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All you can do is understand that she is trying to process something she believed would never happen to her and she is venting. Just be there to console her, don't get defensive when she attacks you, and tell her you love her and that you are sorry. Repeat repeat repeat. When she attacks don't push her away with defensiveness - pull her in with love, support, understanding and remorse.

It will be this way for a little while but it will get better.
 

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Discussion Starter #10
I would ask her directly what you can do to earn her trust back. It's not something that will happen overnight. Listen to her, validate her, and put into action what she wants.

Find the reason why you did what you did. Get into counselling, offering your wife to go to marital counselling.
I have asked her directly what I can do to earn her trust back and so far, she's only asked me to not sleep here and to let her know when I was coming and going. As mentioned in my post, I have broken off all contact with the OW and my computer is an open book.

I know why I did what I did and have acknowledged that. I'm looking into counseling. Thanks for your reply.
 

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TM she stills loves you very much. The depth of her pain is related to how much she loves you. If she were indifferent that would be another story.

You seem to be doing all you can to make this right but it will be a slow process. MC is not a choice it is a must. I think you should take the initiative and make the appointment. If she dies not go you start alone. She will join you eventually.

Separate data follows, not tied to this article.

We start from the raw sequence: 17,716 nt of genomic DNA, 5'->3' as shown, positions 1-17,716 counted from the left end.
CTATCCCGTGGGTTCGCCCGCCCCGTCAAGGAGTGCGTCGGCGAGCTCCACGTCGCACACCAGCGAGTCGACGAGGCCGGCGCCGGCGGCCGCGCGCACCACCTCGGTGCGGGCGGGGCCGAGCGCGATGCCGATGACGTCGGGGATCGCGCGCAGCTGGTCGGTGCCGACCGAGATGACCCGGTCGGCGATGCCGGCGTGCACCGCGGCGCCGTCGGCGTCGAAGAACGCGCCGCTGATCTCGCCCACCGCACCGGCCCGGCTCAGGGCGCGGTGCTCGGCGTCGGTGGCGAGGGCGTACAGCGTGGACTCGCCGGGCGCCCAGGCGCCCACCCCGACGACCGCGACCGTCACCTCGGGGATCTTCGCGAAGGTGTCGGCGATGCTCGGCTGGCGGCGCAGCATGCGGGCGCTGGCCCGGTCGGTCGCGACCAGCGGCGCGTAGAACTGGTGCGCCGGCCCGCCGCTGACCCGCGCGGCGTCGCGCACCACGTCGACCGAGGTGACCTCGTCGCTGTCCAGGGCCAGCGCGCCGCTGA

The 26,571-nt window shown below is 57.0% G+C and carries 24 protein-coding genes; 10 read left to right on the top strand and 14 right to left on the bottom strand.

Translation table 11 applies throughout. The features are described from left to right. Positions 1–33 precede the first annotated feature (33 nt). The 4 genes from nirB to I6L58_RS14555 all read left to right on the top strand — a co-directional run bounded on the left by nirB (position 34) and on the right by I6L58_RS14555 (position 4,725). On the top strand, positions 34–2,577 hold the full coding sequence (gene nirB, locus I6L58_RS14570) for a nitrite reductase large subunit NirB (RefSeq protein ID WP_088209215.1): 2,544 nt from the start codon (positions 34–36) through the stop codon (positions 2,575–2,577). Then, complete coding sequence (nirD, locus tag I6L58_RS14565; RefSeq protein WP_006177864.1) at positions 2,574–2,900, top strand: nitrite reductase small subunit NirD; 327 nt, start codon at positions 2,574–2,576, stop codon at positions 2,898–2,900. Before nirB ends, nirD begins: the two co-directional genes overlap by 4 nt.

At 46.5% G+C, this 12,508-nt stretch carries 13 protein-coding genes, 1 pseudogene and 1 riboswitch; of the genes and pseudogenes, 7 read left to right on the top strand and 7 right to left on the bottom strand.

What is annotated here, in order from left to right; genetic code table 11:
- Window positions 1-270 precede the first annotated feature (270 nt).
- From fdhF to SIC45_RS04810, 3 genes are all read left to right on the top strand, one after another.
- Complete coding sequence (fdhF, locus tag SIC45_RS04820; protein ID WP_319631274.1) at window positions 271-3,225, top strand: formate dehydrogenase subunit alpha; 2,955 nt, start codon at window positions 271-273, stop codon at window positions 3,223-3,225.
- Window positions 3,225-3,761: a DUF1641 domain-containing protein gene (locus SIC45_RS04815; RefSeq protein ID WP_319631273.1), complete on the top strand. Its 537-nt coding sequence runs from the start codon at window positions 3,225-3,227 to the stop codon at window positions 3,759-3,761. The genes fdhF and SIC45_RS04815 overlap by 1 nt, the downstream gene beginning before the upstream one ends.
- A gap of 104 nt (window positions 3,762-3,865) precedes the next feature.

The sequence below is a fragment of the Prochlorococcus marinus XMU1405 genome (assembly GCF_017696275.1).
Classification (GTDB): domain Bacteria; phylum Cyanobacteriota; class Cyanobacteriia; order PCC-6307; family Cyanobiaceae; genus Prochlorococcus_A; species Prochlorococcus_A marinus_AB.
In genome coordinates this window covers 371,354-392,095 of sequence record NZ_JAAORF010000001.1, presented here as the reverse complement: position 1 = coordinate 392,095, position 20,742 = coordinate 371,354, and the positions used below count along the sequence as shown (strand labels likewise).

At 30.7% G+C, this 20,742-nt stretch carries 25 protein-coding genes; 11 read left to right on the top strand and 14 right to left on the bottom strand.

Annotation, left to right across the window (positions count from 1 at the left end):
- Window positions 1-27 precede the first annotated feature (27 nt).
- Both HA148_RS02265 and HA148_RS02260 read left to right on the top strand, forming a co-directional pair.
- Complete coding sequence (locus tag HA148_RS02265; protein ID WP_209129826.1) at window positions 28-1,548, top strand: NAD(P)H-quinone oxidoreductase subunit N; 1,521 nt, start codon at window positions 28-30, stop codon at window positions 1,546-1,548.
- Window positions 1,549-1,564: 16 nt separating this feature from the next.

You have a great deal of work to do in your relationship. You already know what you did to scotch things but before your this affair, your marriage was in trouble. The lack of intimacy. You are responsible 100% for the affair but you and your wife are each responsible 50% for the state of your marriage before the affair.

After atoning which I think you are doing, your wife's forgiveness is not the only endpoint. Working on the underlying marital issues to form a close bond is the end point don't forget that.
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All you can do is understand that she is trying to process something she believed would never happen to her and she is venting. Just be there to console her, don't get defensive when she attacks you, and tell her you love her and that you are sorry. Repeat repeat repeat. When she attacks don't push her away with defensiveness - pull her in with love, support, understanding and remorse.